infamous = 'talked-about; popular'

Ben Zimmer bgzimmer at BABEL.LING.UPENN.EDU
Wed Feb 20 16:08:30 UTC 2013

According to the transcript, anchor John Berman said, "Teaming up with
the leader of the free world, Tiger Woods gushing about the president
as a golf partner." No ringleader. But you got the quote from sports
reporter Joe Carter right: "Tiger gave up details yesterday about his
infamous round with the president saying the commander in chief can
chip, he can putt; he also has amazing touch."

It's possible that what made the round of golf "infamous" in Carter's
eyes was that the White House press corps had complained about not
getting to see it:

On Wed, Feb 20, 2013 at 10:02 AM, Jonathan Lighter wrote:
> We're talking the lamestream info-edutainment viewpoint.  No feature
> reporter would ever express a negative judgment of anything legal and
> intrinsically harmless done for fun by a pair of top celebs.
> The journo's tone of voice was entirely enthusiastic as Tiger went on to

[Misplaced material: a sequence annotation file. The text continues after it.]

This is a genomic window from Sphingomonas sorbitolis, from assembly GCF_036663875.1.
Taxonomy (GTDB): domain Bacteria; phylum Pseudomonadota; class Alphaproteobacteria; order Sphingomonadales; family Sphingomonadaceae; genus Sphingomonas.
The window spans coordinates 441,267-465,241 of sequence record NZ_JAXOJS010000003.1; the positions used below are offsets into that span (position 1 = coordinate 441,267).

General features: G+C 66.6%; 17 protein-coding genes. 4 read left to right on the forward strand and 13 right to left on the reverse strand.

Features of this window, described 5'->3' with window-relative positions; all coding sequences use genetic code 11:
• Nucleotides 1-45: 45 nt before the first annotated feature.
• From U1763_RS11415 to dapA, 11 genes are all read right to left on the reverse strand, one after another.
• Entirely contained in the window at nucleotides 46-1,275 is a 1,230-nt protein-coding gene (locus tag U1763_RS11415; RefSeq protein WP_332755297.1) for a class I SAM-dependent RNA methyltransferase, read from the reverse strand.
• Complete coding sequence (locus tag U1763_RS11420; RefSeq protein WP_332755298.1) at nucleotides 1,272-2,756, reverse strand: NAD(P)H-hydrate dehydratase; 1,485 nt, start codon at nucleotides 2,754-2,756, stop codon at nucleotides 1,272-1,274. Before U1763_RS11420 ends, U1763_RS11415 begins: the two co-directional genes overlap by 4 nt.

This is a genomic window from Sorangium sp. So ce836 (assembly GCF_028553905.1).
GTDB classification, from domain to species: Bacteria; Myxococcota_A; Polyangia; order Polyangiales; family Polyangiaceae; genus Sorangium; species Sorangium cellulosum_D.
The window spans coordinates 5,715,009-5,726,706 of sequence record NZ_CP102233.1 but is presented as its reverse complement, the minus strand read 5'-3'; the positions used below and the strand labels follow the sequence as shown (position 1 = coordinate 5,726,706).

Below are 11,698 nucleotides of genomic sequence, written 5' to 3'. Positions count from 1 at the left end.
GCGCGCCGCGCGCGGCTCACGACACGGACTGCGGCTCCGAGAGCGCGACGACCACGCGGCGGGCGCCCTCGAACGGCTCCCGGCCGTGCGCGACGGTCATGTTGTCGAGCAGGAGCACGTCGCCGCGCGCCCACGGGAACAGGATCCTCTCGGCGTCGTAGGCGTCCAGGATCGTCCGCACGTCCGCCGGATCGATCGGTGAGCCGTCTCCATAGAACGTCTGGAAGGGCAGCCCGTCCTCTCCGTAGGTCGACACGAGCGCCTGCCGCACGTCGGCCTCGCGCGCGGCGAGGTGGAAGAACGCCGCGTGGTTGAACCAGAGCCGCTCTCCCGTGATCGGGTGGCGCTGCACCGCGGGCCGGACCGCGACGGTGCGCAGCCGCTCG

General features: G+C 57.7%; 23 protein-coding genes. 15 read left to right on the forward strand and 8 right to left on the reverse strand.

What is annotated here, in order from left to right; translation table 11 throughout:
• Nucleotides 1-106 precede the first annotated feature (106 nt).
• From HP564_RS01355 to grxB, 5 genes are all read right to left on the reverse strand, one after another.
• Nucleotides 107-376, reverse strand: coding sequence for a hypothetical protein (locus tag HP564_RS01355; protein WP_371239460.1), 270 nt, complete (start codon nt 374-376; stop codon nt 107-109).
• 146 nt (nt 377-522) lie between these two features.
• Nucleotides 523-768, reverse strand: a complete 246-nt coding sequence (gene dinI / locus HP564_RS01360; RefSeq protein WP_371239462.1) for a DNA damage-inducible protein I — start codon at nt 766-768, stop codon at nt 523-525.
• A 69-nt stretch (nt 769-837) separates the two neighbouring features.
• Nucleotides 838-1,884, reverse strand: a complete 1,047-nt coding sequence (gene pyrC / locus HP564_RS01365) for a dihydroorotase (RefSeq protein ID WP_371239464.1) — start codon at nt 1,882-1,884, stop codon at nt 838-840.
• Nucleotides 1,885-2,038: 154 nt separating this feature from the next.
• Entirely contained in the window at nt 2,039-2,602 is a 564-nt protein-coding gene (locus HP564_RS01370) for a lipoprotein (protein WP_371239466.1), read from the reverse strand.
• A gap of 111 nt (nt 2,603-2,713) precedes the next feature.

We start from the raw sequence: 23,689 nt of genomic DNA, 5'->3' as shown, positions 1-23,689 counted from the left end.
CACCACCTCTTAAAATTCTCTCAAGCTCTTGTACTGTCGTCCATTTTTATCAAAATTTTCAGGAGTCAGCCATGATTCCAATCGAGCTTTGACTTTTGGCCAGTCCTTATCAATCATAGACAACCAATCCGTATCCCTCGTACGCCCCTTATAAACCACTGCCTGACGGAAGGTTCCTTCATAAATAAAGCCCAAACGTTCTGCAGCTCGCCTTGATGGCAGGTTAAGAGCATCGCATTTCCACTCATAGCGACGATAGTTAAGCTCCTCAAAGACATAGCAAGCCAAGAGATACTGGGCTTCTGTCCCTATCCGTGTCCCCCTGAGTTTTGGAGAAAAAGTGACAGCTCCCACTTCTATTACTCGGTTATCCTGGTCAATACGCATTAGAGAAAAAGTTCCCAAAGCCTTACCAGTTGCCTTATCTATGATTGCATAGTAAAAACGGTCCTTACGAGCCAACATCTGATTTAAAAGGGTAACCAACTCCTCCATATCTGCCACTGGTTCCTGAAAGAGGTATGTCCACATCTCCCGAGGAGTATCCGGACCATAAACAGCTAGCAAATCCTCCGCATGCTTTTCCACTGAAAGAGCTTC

> explain the thrill of golfing with the Prez.
> Possibly I am in error, but as I switched on the TV I thought I heard
> someone describe the President quite neutrally as "the ringleader of the
> free world."
> Not a reliable attestation. Just a warning.
> On Wed, Feb 20, 2013 at 9:11 AM, Joel S. Berson <Berson at> wrote:
> >
> > At 2/20/2013 06:58 AM, Jonathan Lighter wrote:
> > >CNN mentions "The President's infamous round of golf with Tiger Woods."
> > >
> > >The only meaning I can extract is "well reported,esp. if diverting."
> >
> > Depends on your opinion of Tiger Woods.  I would extract "disgraceful
> > social occasion with a dishonored multiple adulterer."  Woods is
> > infamous; the President becomes so also.

Ben Zimmer

The American Dialect Society -

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